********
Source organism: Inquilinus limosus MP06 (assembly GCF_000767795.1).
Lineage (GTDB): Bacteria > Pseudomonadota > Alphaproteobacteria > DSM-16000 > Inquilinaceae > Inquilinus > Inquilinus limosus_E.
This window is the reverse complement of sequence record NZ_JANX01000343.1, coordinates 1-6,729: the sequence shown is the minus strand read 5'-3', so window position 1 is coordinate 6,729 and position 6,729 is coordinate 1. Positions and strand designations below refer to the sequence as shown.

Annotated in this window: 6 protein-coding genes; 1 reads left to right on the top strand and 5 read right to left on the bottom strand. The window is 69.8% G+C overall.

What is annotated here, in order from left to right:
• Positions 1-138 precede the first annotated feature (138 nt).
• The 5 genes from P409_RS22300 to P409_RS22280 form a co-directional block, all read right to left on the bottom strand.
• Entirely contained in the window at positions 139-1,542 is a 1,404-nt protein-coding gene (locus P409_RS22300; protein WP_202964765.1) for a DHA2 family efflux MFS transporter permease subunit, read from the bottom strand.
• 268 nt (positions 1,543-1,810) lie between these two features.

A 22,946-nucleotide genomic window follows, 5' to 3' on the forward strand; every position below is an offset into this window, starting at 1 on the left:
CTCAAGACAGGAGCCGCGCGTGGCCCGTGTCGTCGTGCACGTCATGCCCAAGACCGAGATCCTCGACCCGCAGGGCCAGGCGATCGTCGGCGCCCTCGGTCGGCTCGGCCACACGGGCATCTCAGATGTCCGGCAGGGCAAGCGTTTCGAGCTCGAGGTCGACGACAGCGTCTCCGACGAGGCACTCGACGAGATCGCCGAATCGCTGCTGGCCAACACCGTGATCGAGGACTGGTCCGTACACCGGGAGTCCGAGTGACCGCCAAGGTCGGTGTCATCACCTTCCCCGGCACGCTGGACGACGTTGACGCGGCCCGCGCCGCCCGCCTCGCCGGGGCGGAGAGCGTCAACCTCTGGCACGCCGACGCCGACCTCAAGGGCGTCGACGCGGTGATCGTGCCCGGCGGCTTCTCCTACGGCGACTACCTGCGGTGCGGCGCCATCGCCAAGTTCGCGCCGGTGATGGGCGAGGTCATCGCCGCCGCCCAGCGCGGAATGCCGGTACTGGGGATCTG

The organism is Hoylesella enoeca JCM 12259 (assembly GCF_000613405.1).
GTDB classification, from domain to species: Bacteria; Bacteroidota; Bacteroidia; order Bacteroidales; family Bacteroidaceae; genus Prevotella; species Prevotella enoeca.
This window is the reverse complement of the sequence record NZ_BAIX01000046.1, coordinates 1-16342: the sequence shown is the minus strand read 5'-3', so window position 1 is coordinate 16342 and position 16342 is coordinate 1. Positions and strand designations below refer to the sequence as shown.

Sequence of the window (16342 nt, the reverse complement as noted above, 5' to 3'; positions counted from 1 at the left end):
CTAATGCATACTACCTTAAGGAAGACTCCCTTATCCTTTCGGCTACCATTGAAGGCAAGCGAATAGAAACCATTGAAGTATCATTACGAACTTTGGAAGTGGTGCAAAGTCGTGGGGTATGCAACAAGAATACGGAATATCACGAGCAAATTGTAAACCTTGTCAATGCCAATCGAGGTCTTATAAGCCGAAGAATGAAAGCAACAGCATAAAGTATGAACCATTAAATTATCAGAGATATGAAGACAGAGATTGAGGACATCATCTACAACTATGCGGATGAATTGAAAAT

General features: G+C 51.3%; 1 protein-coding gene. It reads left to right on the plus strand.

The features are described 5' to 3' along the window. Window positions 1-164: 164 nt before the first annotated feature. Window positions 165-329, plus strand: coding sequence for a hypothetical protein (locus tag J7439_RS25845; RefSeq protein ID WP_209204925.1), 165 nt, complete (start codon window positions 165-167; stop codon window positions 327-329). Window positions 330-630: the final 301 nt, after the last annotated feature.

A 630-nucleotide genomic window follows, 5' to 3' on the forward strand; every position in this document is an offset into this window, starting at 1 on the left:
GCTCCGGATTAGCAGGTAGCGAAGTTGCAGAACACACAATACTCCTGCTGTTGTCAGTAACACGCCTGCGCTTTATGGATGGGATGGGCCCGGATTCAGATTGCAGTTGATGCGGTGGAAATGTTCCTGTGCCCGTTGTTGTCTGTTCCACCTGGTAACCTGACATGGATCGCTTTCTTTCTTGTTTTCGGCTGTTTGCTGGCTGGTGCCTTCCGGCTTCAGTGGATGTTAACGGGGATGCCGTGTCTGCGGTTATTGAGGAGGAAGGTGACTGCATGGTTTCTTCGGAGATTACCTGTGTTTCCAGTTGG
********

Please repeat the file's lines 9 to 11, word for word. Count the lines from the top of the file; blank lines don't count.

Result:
• 268 nt (positions 1,543-1,810) lie between these two features.

A 22,946-nucleotide genomic window follows, 5' to 3' on the forward strand; every position below is an offset into this window, starting at 1 on the left:
CTCAAGACAGGAGCCGCGCGTGGCCCGTGTCGTCGTGCACGTCATGCCCAAGACCGAGATCCTCGACCCGCAGGGCCAGGCGATCGTCGGCGCCCTCGGTCGGCTCGGCCACACGGGCATCTCAGATGTCCGGCAGGGCAAGCGTTTCGAGCTCGAGGTCGACGACAGCGTCTCCGACGAGGCACTCGACGAGATCGCCGAATCGCTGCTGGCCAACACCGTGATCGAGGACTGGTCCGTACACCGGGAGTCCGAGTGACCGCCAAGGTCGGTGTCATCACCTTCCCCGGCACGCTGGACGACGTTGACGCGGCCCGCGCCGCCCGCCTCGCCGGGGCGGAGAGCGTCAACCTCTGGCACGCCGACGCCGACCTCAAGGGCGTCGACGCGGTGATCGTGCCCGGCGGCTTCTCCTACGGCGACTACCTGCGGTGCGGCGCCATCGCCAAGTTCGCGCCGGTGATGGGCGAGGTCATCGCCGCCGCCCAGCGCGGAATGCCGGTACTGGGGATCTG